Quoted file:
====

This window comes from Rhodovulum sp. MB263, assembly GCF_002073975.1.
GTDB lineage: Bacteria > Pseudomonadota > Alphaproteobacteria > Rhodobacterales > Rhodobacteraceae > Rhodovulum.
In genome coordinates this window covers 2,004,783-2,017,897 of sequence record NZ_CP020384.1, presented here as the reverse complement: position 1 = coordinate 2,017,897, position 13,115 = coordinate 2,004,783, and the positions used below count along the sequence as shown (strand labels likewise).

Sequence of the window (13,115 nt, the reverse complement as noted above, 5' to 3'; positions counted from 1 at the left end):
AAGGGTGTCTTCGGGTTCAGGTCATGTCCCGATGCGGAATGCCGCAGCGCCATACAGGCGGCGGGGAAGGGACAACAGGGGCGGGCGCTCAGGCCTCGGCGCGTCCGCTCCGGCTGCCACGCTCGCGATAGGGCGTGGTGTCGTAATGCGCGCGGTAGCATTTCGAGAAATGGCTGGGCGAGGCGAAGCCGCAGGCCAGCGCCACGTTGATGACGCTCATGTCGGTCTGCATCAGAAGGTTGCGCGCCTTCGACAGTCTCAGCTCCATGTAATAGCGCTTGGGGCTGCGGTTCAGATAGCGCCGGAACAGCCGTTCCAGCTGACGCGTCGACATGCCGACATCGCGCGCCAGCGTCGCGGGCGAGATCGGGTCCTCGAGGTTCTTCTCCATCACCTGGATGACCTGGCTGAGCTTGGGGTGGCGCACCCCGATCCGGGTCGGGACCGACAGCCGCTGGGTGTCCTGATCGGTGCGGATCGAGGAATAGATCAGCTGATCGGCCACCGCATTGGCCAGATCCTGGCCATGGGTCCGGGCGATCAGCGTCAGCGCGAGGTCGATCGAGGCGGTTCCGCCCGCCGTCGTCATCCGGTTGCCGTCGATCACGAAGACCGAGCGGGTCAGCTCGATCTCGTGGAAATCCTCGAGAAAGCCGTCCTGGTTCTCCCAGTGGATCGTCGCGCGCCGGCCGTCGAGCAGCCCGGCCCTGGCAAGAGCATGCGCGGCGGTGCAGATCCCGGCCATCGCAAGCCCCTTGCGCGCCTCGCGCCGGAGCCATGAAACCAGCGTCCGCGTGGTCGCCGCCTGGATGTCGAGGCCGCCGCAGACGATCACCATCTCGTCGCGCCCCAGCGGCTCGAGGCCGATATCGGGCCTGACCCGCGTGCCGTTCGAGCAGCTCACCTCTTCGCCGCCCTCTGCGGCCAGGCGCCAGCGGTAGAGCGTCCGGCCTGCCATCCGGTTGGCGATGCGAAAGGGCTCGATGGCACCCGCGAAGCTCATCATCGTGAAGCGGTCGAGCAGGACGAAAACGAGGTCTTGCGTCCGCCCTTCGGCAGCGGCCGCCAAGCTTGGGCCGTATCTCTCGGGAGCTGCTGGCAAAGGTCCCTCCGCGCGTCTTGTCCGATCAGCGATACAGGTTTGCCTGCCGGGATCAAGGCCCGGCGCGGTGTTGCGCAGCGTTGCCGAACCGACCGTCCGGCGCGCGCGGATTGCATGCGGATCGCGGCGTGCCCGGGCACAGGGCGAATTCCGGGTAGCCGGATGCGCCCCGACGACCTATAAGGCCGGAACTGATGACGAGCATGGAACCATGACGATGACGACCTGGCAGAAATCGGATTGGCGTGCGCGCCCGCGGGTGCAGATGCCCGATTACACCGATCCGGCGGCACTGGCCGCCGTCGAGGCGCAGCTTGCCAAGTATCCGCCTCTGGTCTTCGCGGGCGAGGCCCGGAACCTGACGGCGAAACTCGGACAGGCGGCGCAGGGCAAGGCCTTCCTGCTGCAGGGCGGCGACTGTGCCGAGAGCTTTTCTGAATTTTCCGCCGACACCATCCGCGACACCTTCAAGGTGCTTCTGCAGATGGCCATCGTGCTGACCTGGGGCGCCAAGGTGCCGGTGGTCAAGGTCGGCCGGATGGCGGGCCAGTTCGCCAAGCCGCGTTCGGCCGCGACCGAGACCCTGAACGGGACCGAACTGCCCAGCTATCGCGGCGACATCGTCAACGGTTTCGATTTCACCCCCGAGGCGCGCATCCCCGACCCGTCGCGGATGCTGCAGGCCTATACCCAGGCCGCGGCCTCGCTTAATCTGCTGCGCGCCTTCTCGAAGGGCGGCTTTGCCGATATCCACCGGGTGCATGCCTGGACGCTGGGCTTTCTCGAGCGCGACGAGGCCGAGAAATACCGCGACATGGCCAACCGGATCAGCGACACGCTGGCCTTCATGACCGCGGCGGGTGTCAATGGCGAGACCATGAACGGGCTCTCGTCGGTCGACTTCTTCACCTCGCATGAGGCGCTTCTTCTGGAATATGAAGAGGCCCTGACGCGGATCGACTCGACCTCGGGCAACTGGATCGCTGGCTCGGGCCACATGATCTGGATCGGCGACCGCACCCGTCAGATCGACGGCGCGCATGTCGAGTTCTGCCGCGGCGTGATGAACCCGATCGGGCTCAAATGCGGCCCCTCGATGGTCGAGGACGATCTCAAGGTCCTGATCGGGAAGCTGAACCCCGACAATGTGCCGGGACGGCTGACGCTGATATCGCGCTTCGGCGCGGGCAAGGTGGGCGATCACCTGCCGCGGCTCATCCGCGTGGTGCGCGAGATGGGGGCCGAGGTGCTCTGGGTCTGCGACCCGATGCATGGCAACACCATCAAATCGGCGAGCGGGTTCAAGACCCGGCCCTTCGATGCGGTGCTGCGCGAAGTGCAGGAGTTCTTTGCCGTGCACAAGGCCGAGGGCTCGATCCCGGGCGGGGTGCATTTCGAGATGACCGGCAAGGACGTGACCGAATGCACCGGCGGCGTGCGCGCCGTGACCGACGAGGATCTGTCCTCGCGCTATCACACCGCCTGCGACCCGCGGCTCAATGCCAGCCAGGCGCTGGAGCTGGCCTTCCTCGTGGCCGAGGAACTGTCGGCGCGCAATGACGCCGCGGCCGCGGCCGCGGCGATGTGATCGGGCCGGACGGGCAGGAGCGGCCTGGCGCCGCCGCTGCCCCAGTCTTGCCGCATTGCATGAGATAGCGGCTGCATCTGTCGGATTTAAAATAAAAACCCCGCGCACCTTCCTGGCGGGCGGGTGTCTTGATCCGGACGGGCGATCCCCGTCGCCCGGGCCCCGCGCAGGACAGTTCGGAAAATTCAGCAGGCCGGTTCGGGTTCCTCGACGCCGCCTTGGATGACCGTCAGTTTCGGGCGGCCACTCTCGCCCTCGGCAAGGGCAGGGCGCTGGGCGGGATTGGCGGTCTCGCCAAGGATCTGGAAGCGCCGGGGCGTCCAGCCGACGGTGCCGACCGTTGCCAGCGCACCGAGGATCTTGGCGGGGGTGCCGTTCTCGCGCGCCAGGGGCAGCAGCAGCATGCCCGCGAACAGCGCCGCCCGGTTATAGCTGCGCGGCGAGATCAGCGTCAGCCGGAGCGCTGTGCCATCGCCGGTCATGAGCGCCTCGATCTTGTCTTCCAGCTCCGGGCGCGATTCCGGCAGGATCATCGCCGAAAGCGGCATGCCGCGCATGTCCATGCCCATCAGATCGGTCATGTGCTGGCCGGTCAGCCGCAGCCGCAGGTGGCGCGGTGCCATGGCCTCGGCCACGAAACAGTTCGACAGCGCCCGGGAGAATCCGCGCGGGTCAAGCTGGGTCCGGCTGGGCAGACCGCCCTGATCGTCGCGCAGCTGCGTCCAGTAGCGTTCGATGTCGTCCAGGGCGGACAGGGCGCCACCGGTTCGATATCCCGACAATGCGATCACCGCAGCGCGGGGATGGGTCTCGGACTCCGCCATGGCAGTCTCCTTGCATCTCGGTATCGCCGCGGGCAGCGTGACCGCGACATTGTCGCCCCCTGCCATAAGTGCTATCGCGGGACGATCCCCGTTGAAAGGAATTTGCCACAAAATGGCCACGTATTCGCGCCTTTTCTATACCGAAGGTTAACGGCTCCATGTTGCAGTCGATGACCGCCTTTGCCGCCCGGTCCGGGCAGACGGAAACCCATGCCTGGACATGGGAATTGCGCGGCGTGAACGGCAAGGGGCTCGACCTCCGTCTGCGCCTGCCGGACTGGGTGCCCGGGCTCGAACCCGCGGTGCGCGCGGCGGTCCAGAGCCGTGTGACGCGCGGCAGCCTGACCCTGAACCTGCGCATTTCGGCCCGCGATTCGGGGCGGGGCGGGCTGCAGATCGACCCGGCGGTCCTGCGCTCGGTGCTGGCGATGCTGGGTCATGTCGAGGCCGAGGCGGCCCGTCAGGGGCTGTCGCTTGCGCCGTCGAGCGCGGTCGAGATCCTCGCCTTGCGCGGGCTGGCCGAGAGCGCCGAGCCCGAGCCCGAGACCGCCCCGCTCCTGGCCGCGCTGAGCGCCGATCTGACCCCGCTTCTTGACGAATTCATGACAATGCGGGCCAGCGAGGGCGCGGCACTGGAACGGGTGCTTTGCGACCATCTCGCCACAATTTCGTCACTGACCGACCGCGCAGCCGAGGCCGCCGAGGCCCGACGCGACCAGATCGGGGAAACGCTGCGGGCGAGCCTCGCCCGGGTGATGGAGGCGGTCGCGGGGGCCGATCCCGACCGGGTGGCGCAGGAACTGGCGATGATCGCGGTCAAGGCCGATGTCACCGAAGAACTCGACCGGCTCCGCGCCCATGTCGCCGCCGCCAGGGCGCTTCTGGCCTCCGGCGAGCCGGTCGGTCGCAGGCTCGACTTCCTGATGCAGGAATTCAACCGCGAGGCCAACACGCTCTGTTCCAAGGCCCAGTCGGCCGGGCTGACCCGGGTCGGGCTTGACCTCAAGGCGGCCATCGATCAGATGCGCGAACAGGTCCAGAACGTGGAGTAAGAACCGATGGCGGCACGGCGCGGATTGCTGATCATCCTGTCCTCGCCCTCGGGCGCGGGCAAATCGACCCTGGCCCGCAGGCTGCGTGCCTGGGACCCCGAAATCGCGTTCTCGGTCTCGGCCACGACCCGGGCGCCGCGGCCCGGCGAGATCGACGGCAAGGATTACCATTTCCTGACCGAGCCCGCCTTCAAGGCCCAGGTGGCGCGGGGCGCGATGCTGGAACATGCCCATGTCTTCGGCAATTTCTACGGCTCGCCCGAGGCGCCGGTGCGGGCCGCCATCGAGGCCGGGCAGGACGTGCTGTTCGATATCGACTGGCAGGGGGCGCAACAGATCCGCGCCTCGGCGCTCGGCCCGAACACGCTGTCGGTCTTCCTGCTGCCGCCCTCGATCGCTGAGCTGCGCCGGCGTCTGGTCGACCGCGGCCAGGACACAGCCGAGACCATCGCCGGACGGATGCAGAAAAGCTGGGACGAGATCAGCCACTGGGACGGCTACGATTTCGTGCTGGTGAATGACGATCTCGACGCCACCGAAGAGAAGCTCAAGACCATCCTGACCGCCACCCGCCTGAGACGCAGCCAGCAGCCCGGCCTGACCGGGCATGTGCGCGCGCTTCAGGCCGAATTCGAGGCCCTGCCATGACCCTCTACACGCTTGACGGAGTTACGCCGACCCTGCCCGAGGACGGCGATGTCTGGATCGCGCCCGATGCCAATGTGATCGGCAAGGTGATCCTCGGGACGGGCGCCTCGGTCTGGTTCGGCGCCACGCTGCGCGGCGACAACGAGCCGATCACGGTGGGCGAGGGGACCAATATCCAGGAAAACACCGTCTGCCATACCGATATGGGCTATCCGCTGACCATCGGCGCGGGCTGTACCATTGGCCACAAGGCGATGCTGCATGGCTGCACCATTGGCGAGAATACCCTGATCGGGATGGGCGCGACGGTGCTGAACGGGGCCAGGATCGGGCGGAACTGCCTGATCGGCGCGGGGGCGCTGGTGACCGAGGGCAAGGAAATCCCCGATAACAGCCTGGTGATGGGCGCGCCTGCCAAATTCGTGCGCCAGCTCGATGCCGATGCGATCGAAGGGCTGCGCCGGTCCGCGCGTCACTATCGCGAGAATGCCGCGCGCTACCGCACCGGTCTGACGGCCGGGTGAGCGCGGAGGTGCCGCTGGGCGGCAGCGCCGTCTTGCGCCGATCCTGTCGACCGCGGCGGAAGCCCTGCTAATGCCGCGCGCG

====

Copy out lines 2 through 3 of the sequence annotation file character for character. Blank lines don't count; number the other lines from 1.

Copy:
GTDB lineage: Bacteria > Pseudomonadota > Alphaproteobacteria > Rhodobacterales > Rhodobacteraceae > Rhodovulum.
In genome coordinates this window covers 2,004,783-2,017,897 of sequence record NZ_CP020384.1, presented here as the reverse complement: position 1 = coordinate 2,017,897, position 13,115 = coordinate 2,004,783, and the positions used below count along the sequence as shown (strand labels likewise).